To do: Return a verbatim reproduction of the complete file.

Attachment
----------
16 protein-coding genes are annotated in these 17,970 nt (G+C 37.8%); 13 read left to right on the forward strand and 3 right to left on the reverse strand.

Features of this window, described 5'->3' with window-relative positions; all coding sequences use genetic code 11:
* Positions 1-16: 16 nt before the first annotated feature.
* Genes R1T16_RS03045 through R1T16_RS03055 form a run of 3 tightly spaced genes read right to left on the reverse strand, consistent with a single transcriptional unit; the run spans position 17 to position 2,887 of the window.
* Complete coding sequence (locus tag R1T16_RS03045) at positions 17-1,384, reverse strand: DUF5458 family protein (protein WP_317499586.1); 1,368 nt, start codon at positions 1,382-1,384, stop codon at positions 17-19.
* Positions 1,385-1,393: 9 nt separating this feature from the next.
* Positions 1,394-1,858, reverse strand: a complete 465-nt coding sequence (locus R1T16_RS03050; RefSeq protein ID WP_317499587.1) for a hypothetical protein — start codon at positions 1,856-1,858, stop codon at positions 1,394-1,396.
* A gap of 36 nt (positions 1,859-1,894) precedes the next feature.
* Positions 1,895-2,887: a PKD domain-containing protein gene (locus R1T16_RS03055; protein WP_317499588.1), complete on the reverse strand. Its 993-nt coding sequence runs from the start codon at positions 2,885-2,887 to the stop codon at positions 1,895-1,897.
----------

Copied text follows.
16 protein-coding genes are annotated in these 17,970 nt (G+C 37.8%); 13 read left to right on the forward strand and 3 right to left on the reverse strand.

Features of this window, described 5'->3' with window-relative positions; all coding sequences use genetic code 11:
* Positions 1-16: 16 nt before the first annotated feature.
* Genes R1T16_RS03045 through R1T16_RS03055 form a run of 3 tightly spaced genes read right to left on the reverse strand, consistent with a single transcriptional unit; the run spans position 17 to position 2,887 of the window.
* Complete coding sequence (locus tag R1T16_RS03045) at positions 17-1,384, reverse strand: DUF5458 family protein (protein WP_317499586.1); 1,368 nt, start codon at positions 1,382-1,384, stop codon at positions 17-19.
* Positions 1,385-1,393: 9 nt separating this feature from the next.
* Positions 1,394-1,858, reverse strand: a complete 465-nt coding sequence (locus R1T16_RS03050; RefSeq protein ID WP_317499587.1) for a hypothetical protein — start codon at positions 1,856-1,858, stop codon at positions 1,394-1,396.
* A gap of 36 nt (positions 1,859-1,894) precedes the next feature.
* Positions 1,895-2,887: a PKD domain-containing protein gene (locus R1T16_RS03055; protein WP_317499588.1), complete on the reverse strand. Its 993-nt coding sequence runs from the start codon at positions 2,885-2,887 to the stop codon at positions 1,895-1,897.